Modi’s magic is fading fast. Who’s next for India?

Modi’s magic is fading fast. Who’s next for India?

His fading halo can no longer keep people distracted from everyday issues such as high unemployment in cities and depressed incomes in villages.

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Last Updated : 05 June 2024, 02:54 IST
Last Updated : 05 June 2024, 02:54 IST

By Andy Mukherjee

Whoever becomes India’s next prime minister, the message from voters to financial markets is clear: “We have moved on from Narendra Modi. When will you?”

With more than 90 per cent of votes counted, it is almost certain that Modi’s Hindu right-wing Bharatiya Janata Party will fall short of a majority in the 543-member parliament. However, the BJP will still return to power with the help of coalition partners, unless there is an even bigger upset. All it will take is a couple of key members of the National Democratic Alliance, or NDA, to switch their allegiance to the opposition I.N.D.I.A. coalition.

The challengers have put up an unexpectedly strong fight to weaken, if not end, Modi’s 10-year stranglehold on power. Its performance — 235 seats projected for I.N.D.I.A. versus 290 for NDA, at the time of writing — was enough to sink Indian stocks, which posted their biggest loss in four years. The rupee fell the most in a year. Investors had pumped money into the country’s assets just the day before, expecting a landslide win for Modi based on exit polls that I had described on Sunday as more noise than signal.

Going into the election, many voters were asking the question, “If not Modi, then who?” The BJP manifesto had more than 50 pictures of its leader, and all of its promises were branded “Modi’s guarantees.”

By contrast, the opposition never had a consensus prime ministerial candidate. Rahul Gandhi’s Congress Party was careful to not project its star campaigner as a possible choice, lest the I.N.D.I.A. alliance, an unwieldy coalition of more than two dozen parties, collapsed because of ego clashes. Besides, Modi has never lost an opportunity to taunt the Gandhi family — which has produced three prime ministers — as a dynasty that kept the economy in shackles before he arrived on the scene as a savior. Modi, long separated from his wife, has no children of his own, a fact he has used to portray himself as an ascetic, even holy, figure.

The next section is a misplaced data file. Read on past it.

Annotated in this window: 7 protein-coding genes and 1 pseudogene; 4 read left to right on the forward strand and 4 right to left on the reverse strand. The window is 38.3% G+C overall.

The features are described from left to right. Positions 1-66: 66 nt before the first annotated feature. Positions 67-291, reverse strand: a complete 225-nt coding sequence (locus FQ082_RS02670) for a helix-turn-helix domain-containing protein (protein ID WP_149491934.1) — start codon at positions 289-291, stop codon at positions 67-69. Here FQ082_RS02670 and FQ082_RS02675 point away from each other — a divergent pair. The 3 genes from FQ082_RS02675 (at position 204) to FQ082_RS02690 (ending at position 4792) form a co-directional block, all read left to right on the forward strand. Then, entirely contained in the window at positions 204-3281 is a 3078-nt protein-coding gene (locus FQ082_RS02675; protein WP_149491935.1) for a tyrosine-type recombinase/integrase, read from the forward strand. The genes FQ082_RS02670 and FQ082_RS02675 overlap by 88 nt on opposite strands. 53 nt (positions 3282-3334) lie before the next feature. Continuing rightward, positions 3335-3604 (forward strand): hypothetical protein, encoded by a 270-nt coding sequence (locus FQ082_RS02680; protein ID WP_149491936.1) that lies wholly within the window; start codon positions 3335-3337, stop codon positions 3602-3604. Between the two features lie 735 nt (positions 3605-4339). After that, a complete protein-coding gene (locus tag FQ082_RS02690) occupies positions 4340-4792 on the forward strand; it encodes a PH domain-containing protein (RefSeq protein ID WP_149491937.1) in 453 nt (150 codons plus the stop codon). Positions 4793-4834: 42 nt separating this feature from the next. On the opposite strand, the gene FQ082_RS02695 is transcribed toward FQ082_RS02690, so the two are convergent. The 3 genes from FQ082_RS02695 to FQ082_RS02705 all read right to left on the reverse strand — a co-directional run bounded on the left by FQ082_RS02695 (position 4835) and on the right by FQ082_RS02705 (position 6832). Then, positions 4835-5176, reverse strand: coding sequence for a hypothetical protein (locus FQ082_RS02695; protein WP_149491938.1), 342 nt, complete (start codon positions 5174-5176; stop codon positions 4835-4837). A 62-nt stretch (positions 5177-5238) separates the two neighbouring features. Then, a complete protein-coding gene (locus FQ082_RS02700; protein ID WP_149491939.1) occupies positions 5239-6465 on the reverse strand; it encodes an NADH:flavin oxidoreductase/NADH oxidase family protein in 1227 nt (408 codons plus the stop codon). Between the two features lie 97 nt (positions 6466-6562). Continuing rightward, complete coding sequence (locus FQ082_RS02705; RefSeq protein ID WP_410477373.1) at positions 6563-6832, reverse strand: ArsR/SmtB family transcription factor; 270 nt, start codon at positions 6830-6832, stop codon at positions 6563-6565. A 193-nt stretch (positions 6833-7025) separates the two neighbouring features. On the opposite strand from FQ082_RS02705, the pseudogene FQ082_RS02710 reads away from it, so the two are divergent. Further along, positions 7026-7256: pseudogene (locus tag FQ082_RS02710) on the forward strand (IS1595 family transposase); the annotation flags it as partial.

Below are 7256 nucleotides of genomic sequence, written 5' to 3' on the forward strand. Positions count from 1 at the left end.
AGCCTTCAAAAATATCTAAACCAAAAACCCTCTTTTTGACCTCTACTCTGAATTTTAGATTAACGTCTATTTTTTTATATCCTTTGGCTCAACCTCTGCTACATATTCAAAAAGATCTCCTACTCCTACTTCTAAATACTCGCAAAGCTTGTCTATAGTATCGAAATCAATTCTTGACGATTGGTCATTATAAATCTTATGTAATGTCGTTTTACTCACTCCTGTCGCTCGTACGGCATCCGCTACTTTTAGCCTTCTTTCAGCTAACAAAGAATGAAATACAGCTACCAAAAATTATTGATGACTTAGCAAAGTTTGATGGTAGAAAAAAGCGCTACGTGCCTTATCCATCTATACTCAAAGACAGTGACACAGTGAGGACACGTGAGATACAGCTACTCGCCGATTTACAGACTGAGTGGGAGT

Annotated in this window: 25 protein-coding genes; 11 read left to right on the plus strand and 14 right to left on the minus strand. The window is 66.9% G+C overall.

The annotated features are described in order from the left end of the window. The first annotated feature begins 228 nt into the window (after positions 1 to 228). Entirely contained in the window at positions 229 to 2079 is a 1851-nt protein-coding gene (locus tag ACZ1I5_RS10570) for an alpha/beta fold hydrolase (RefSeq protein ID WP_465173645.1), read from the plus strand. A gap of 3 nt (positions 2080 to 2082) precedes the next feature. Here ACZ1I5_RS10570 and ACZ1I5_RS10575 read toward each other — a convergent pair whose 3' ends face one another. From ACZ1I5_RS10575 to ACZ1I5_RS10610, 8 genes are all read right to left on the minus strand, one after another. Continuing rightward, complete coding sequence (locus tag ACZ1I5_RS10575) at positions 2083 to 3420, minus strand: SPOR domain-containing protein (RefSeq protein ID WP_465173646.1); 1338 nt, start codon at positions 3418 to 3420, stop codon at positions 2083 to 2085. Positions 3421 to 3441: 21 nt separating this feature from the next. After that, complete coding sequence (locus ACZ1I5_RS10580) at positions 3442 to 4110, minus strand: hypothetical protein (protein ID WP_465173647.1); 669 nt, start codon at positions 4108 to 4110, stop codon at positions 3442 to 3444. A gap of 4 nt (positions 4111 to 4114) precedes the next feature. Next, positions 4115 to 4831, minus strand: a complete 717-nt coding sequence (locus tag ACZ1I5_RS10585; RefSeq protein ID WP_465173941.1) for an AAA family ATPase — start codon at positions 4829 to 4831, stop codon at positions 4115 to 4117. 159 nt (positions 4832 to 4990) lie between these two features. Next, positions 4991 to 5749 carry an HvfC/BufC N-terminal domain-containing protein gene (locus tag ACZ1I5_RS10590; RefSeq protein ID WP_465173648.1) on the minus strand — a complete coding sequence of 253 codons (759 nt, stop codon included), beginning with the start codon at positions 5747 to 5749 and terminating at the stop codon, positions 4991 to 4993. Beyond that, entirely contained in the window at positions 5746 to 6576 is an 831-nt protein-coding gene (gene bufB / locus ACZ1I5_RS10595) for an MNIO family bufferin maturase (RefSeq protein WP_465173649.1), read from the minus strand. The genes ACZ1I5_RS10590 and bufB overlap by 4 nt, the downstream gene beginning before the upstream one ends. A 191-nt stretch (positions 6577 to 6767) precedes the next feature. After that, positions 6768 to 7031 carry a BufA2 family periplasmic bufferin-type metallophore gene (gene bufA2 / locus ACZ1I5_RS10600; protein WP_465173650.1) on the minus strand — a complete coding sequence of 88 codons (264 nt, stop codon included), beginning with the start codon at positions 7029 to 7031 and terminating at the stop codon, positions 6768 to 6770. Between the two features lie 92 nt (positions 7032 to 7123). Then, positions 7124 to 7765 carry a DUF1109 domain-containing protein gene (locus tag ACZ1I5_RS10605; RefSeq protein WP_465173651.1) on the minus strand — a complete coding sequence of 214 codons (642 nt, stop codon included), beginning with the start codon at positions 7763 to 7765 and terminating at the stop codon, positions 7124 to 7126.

However, by denying a majority to the BJP, voters have clearly signaled that that Modi’s magic has worn off. That would be true even if the 73-year-old becomes prime minister for a third time, and his coalition government lasts its full five-year term. His fading halo can no longer keep people distracted from everyday issues such as high unemployment in cities and depressed incomes in villages.

So the question now is, “After Modi, who?”

From Covid-19 vaccine certificates to fertilizer bags and posters at last year’s G20 summit in New Delhi, the prime minister’s face is everywhere in India. There are Modi “selfie points,” where people can stand next to a cardboard cutout of him and take a photo. He gave advice to students on managing exam stress and delivered a monthly monologue on radio. No matter which politician from his party contested the polls, it was always Modi’s personality cult on ballot papers.

But this cult, perverse as it was in a democracy, is also nontransferable. As the political scientist Christophe Jaffrelot, who has studied Modi from when he was the chief minister of the Gujarat state, said in a recent interview: “People like Modi have no successor, and it’s very difficult to succeed a man like Modi, especially when you don’t have any dynasty at the end.”

Perhaps the Rashtriya Swayamsevak Sangh, or RSS, the umbrella Hindu right-wing organization behind the BJP, will try to find Modi’s replacement in India’s most-populous state of Uttar Pradesh, which is critical to forming a government in New Delhi. Yogi Adityanath, the state’s saffron-robe-wearing chief minister, has acquired a reputation as a strongman. He is known for carrying out house demolitions, particularly of Muslim properties, as extrajudicial punishment following episodes of communal violence. He appeals to the hardliners as someone who can take forward Modi’s agenda of religious polarization at a national level.

However, before staking claim to the highest political office, Modi had also built up his image as an effective economic administrator in the 12-plus years he ran Gujarat, an industrialized state on India’s western coast. Adityanath will find it hard to replicate Modi’s “Gujarat Model” in Uttar Pradesh, which is more populous than Brazil and poorer than sub-Saharan Africa.

Besides, this time around, the liberal and the left-wing parties opposed to the RSS and its Hindu-first agenda will be extra vigilant about allowing any fresh myth-making around a political personality. NDA partners will do the rest if they manage to curb the role of Home Minister Amit Shah, who has been Modi’s No. 2. for years. Shah’s control over federal investigative agencies — and the way he used them against political opponents — has made him India’s most-feared man. Alliance partners, now that they can name their price for supporting the BJP, will want to operate without having to constantly worry about the risk of jail or constant surveillance. As would the media. Anchors and editors politely nodded when Modi, during the recent election campaign, spoke of a 1,000-year vision and claimed that he had been sent by God.

The next person to make such outlandish statements will hopefully be stopped before they reach high office. So who after Modi? Maybe nobody like him. Or at least that’s the preference of voters. Financial markets should just get used to it.

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